Baby Boomers may be nearing retirement but their Gen Y children are more disciplined when it comes to financial planning.
Thats a key takeaway from a Northwestern Mutual study on the state of financial planning in America.
We're encouraged to see that the youngest generation of adults appears to be taking demonstrable action," Greg Oberland, Northwestern Mutual executive vice president, said in a statement.
Respondents were asked to put themselves into one of four categories, when it comes to financial planning:
- The largest group (40%) described themselves as "Informal." They have general goals but no specific plan in place.
- Next (34%) came the "Disciplined." They have a plan in place but, despite the name, they don't always follow it.
- Only 16% said they are "Highly Disciplined" in their financial planning. They rarely deviate from their plans to meet their goals.
- Nine percent consider themselves "Non-Planners," with neither specific goals nor specific financial plans.
Among the respondents, 24% of those in Gen Y said they were Highly Disciplined. This was far higher than the overall group and particularly the Boomer generation, where only 14% described themselves as Highly Disciplined.
We have found that people in Gen Y not only said they are highly disciplined, they really are more highly disciplined than people in older generations, Bill Taylor, vice president of financial planning at Northwestern Mutual, said in an interview. It might be because theyve seen their parents hurt badly when stocks fell in 2008, because of the decline of defined benefit plans, or just because young people have access to more information today.
Therefore, Gen Y offers excellent opportunities for advisors. Most of them want a financial plan, Taylor said, but relatively few advisors believe these young people want a financial plan. We have had success when younger advisors work with these young clients. As a rule of thumb, an advisor tends to have a natural affinity with clients who are plus or minus seven years of that advisors age.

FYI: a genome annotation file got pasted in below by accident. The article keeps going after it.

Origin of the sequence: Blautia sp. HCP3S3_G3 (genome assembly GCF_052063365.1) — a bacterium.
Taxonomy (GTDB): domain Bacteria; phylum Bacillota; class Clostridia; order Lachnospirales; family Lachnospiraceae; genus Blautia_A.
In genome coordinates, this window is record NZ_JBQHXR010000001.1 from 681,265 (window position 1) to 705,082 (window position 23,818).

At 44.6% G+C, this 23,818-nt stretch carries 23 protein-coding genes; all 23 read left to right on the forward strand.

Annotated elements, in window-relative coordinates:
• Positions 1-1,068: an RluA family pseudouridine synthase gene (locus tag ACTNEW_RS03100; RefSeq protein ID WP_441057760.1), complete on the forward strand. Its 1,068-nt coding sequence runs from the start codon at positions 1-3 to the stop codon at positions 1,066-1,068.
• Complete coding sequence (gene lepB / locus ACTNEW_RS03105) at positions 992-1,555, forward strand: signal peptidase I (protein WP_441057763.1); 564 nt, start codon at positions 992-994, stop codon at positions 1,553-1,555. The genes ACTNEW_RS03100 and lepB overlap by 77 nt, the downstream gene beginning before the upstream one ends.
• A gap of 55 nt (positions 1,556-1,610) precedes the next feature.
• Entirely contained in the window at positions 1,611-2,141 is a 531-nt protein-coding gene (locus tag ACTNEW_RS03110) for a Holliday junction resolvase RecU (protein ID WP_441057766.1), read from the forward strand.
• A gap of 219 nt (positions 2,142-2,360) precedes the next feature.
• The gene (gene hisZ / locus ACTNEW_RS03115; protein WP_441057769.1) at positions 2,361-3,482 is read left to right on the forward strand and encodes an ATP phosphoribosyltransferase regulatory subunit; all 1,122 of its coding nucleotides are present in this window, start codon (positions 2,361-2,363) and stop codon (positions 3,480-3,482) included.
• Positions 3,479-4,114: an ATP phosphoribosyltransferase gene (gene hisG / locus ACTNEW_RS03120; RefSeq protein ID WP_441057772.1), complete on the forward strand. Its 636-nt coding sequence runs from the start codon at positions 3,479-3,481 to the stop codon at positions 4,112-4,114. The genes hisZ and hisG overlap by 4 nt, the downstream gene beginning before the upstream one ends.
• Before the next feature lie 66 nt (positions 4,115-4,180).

Although of half all respondents classified themselves as disciplined or highly disciplined in their financial planning, the study revealed a lack of satisfaction with the results so far. Among the total group, 63% said their financial planning needs improvement. The leading reason for this shortfall was a lack of time.
In this study, 69% of respondents said that the pace of society makes it harder for them to stick with long-term goals. More than one in four (26%) people said they often or always feel too busy to think about long-term goals while 31% said that the level of immediacy of society today, with 24/7 connectivity and accessibility, can be distracting.
"There's an interesting parallel that exists between managing your finances and managing your day-to-day life, Oberland stated. It's so easy to let short-term needs and wants overshadow more critical long-term goals. We're all susceptible, particularly today, as we're often overloaded with information and over scheduled."
Taylor said this perceived lack of time presents an opportunity for advisors to gain new clients.
An advisor can be like a trainer at a gym, he said. Advisors can determine a clients goals and provide the discipline to help this client stick to a plan. Working with an advisor can be presented as a better use of time than trying to do it yourself.